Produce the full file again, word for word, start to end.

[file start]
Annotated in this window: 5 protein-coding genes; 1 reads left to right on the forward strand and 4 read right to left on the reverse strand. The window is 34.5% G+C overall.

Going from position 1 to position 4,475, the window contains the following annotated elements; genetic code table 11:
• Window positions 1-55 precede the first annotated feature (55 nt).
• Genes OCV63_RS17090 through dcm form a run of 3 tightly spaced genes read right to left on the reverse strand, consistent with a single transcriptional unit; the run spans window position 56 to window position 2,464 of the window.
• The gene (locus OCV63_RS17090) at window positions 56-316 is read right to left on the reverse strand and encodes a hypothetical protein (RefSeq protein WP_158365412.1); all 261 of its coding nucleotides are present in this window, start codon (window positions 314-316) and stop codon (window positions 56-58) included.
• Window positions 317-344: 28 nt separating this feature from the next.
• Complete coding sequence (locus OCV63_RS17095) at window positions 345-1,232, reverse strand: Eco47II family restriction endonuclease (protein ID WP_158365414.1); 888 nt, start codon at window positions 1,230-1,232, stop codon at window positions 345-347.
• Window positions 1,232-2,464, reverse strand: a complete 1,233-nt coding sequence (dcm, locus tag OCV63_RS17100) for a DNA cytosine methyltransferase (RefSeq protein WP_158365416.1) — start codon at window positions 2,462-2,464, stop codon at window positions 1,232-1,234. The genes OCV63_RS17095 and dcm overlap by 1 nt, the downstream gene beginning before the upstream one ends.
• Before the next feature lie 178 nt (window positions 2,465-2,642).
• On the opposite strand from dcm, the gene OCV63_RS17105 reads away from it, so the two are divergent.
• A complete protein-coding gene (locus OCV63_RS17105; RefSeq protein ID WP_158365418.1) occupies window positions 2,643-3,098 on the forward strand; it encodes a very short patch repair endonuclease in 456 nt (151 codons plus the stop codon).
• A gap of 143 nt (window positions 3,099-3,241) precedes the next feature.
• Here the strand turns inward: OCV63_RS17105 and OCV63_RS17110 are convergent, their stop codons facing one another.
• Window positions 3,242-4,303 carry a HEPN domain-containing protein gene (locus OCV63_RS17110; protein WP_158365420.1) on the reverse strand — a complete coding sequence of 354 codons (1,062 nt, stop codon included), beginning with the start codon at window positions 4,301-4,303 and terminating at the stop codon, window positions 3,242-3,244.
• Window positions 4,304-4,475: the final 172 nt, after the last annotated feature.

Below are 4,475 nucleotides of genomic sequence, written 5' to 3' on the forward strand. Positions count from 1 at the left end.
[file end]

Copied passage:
Annotated in this window: 5 protein-coding genes; 1 reads left to right on the forward strand and 4 read right to left on the reverse strand. The window is 34.5% G+C overall.

Going from position 1 to position 4,475, the window contains the following annotated elements; genetic code table 11:
• Window positions 1-55 precede the first annotated feature (55 nt).
• Genes OCV63_RS17090 through dcm form a run of 3 tightly spaced genes read right to left on the reverse strand, consistent with a single transcriptional unit; the run spans window position 56 to window position 2,464 of the window.
• The gene (locus OCV63_RS17090) at window positions 56-316 is read right to left on the reverse strand and encodes a hypothetical protein (RefSeq protein WP_158365412.1); all 261 of its coding nucleotides are present in this window, start codon (window positions 314-316) and stop codon (window positions 56-58) included.
• Window positions 317-344: 28 nt separating this feature from the next.
• Complete coding sequence (locus OCV63_RS17095) at window positions 345-1,232, reverse strand: Eco47II family restriction endonuclease (protein ID WP_158365414.1); 888 nt, start codon at window positions 1,230-1,232, stop codon at window positions 345-347.
• Window positions 1,232-2,464, reverse strand: a complete 1,233-nt coding sequence (dcm, locus tag OCV63_RS17100) for a DNA cytosine methyltransferase (RefSeq protein WP_158365416.1) — start codon at window positions 2,462-2,464, stop codon at window positions 1,232-1,234. The genes OCV63_RS17095 and dcm overlap by 1 nt, the downstream gene beginning before the upstream one ends.
• Before the next feature lie 178 nt (window positions 2,465-2,642).
• On the opposite strand from dcm, the gene OCV63_RS17105 reads away from it, so the two are divergent.
• A complete protein-coding gene (locus OCV63_RS17105; RefSeq protein ID WP_158365418.1) occupies window positions 2,643-3,098 on the forward strand; it encodes a very short patch repair endonuclease in 456 nt (151 codons plus the stop codon).
• A gap of 143 nt (window positions 3,099-3,241) precedes the next feature.
• Here the strand turns inward: OCV63_RS17105 and OCV63_RS17110 are convergent, their stop codons facing one another.
• Window positions 3,242-4,303 carry a HEPN domain-containing protein gene (locus OCV63_RS17110; protein WP_158365420.1) on the reverse strand — a complete coding sequence of 354 codons (1,062 nt, stop codon included), beginning with the start codon at window positions 4,301-4,303 and terminating at the stop codon, window positions 3,242-3,244.
• Window positions 4,304-4,475: the final 172 nt, after the last annotated feature.

Below are 4,475 nucleotides of genomic sequence, written 5' to 3' on the forward strand. Positions count from 1 at the left end.